Yi Won confronts a wired, technological world, often in the mirror, in these inventive, daring and subversive poems. A successor to Korean feminist poets like Kim Hyesoon, Yi Won frequently writes about the perilousness of maintaining one’s human identity in a high-tech, digital environment. In this debut book in English, her poems range from avant-garde prose poems to more lyrical (if dark) free verse, as she examines isolation, loneliness, death, and the passage of time — and in the process, upends polite society and Korean literary culture.
Yi Won is a South Korean avant-garde poet and essayist, born in 1968 in Gyeonggi-do. She studied Creative Writing at the Seoul Institute of the Arts and earned her master’s degree at the Graduate School of Culture and Arts at Dongguk University. Her poetry debuted in 1992, and she received the Contemporary Poetics Award (2002), Contemporary Poetry Award (2005), Opening the World with Poetry Award (2014), The Beginning Award (2014), The Equity Literature Award (2018), and the Poet Town Literary Award (2018). Her books include When They Ruled the Earth (1996), A Thousand Moons Rising Over the River of Yahoo! (2001), The World’s Lightest Motorcycle (2007), The History of an Impossible Page (2012), Let Love be Born (2017), and I Am My Affectionate Zebra (2018). She lives in Seoul, South Korea, and works at the Seoul Institute of the Arts as a professor of Creative Writing, School of Creative Writing.
E. J. Koh is the author of the memoir The Magical Language of Others (Tin House Books, 2020), winner of the Pacific Northwest Book Award, and the poetry collection A Lesser Love (Louisiana State University Press, 2017), winner of the Pleiades Press Editors Prize for Poetry. Her poems, translations, and stories have appeared in Boston Review, Los Angeles Review of Books, Slate, and World Literature Today. Koh is the recipient of fellowships from the American Literary Translators Association, Kundiman, and MacDowell, and she was longlisted for the PEN Open Book Award. She earned her MFA at Columbia University for Creative Writing and Literary Translation. She is a PhD candidate at the University of Washington in Seattle for English Language and Literature on Korean and Korean American literature, history, and film.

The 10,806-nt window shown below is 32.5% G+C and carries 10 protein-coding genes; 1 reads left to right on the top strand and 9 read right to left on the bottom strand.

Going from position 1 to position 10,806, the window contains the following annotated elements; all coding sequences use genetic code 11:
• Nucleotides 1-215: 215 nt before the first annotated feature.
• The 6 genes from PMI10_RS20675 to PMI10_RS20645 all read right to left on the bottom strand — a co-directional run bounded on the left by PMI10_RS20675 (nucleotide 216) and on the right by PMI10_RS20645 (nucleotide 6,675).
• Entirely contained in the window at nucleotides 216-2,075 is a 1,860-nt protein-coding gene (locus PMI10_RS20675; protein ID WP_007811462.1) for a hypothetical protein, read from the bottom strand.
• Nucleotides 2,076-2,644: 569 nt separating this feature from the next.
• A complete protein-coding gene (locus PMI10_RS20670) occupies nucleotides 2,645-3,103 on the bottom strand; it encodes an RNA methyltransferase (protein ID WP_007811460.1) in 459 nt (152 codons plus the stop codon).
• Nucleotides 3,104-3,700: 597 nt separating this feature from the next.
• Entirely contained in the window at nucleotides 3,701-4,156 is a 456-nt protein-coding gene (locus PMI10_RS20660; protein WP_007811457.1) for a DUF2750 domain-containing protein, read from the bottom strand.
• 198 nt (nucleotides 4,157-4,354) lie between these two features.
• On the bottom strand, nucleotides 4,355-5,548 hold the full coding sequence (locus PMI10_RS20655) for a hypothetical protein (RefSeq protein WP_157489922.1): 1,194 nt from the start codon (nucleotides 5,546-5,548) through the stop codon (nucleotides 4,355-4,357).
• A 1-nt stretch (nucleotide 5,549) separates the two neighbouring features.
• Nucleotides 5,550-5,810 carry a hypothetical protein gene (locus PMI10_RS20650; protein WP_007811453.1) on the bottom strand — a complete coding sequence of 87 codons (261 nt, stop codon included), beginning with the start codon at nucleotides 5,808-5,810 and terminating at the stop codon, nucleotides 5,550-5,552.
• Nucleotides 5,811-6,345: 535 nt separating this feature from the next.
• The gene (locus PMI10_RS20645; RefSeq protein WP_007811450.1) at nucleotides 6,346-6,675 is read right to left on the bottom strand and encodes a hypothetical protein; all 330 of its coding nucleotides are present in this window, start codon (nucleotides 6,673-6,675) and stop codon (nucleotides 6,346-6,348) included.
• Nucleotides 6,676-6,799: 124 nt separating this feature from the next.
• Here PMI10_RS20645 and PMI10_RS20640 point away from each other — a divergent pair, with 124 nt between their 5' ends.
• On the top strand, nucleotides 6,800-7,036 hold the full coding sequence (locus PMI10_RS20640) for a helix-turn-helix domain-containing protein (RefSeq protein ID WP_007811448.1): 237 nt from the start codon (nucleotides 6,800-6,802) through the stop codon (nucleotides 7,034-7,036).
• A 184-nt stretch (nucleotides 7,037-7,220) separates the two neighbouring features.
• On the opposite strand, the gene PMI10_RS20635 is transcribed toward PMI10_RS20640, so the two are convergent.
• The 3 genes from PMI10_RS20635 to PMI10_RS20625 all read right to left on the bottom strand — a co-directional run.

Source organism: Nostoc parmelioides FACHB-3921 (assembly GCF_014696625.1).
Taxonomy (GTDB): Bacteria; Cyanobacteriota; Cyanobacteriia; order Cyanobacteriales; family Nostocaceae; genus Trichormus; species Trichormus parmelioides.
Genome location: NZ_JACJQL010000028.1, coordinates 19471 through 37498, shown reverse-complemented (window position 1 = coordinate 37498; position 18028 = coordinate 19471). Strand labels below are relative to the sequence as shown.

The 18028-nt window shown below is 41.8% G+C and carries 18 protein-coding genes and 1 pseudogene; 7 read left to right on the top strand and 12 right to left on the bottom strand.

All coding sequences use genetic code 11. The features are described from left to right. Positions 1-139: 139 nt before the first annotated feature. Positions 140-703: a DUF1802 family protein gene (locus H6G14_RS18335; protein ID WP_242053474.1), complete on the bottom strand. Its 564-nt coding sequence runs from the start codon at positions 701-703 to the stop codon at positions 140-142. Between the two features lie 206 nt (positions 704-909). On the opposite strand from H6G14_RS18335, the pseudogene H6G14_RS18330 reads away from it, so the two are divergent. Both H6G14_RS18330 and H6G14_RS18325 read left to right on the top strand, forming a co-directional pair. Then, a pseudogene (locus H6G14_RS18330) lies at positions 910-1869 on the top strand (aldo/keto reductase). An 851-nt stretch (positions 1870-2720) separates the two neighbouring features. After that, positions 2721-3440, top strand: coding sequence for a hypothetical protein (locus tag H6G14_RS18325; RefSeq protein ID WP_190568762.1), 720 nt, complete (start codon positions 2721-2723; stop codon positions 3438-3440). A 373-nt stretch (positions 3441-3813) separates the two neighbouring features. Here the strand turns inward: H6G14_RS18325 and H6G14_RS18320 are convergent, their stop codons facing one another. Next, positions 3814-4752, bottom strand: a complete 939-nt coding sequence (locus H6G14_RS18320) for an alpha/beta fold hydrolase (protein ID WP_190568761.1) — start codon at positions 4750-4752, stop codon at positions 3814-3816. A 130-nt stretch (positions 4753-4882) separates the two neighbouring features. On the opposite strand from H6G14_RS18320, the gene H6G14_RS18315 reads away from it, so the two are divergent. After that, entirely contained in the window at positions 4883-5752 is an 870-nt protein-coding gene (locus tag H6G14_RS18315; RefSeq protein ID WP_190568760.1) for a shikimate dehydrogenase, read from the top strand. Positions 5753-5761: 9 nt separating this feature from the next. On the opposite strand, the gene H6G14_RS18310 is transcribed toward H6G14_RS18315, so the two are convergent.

Marci Calabretta Cancio-Bello is the author of Hour of the Ox (University of Pittsburgh, 2016), which won the Donald Hall Prize for Poetry. Her work has appeared in Best Small Fictions, Kenyon Review Online, Orion, The New York Times, and been anthologized in You Don’t Have to Be Everything: Poems for Girls Becoming Themselves (Workman Publishing, 2021), Grabbed: Poets & Writers on Sexual Assault, Empowerment & Healing (Beacon, 2020), and Ink Knows No Borders: Poems on the Immigrant and Refugee Experience (Seven Stories Press, 2019). The recipient of fellowships from the American Literary Translators Association and Kundiman, Cancio-Bello earned an MFA in Poetry from Florida International University, where she was a John S. and James L. Knight Foundation Fellow. She is the poetry coordinator for Miami Book Fair.
The publication of The World's Lightest Motorcycle was made possible with support from the Academy of American Poets with funds from the Amazon Literary Partnership Poetry Fund; the National Endowment for the Arts; the Literary Translation Institute of Korea (LTI-Korea); and the the Sunshik Min Endowment for the Advancement of Korean Literature at the Korea Institute, Harvard University.
The World's Lightest Motorcycle
The World's Lightest Motorcycle
Translated from Korean by E. J. Koh and Marci Calabretta Cancio-Bello
128 pages | Bilingual (Korean & English)
• Click here to watch poet Yi Won and translators E. J. Koh and Marci Calabretta Cancio-Bello read from and discuss The World's Lightest Motorcycle in a joint reading with Korean poet Kim Ki-taek, sponsored by Rain Taxi Review of Books on January 27, 2022.
“Yi Won and her translators show that a poem can be a space where readers might imagine that another world is possible; where correspondence and contradiction easily coexist, and no one insists otherwise; where one can play out dreams without turning them into dogma.”— Mia You, Poetry Foundation
"Yi Won’s comments on the blending and blurring of bodily form both human and computer is a delightful (if shocking) early peek into a cyborgish future of accessories and mobile devices, but there are darker, more foreboding subtexts that can be found within the wit as well." — Greg Bem, North of Oxford
Yi Won is one of the most fascinating and exciting poets to emerge after the oppressive decades of South Korea’s military dictatorship. Her renowned and influential predecessor, Kim Hyesoon, notes that “young Korean women poets are developing a terrain of poetry that is combative, visceral, subversive, inventive, and ontologically feminine.” Yi Won’s highly inventive poetry creates a new surreal terrain in which bodies and everyday objects, capitalist commodities, exist side by side and interact, often violently. E. J. Koh and Marci Calabretta Cancio-Bello, two brilliant Korean American poets, have invented astonishing language for Yi Won’s subversive poetry. —Don Mee Choi
Yi Won’s The World’s Lightest Motorcycle arrives like a photon in E.J. Koh and Marci Calabretta Cancio-Bello’s agile, radiant translation. With consummate lightness, Yi Won’s poetry reveals the double potential in everything—the radical intimacy of the seemingly distant, the radical newness of the close-to-hand. In Yi Won’s line of sight, the universe is truly expanding; not just the elevator, but the floor itself is rising, heaven and earth change places, the inkdrop gleams like a cat’s eye. Jump up, jump on, jump in!
—Joyelle McSweeney, author of Toxicon and Arachne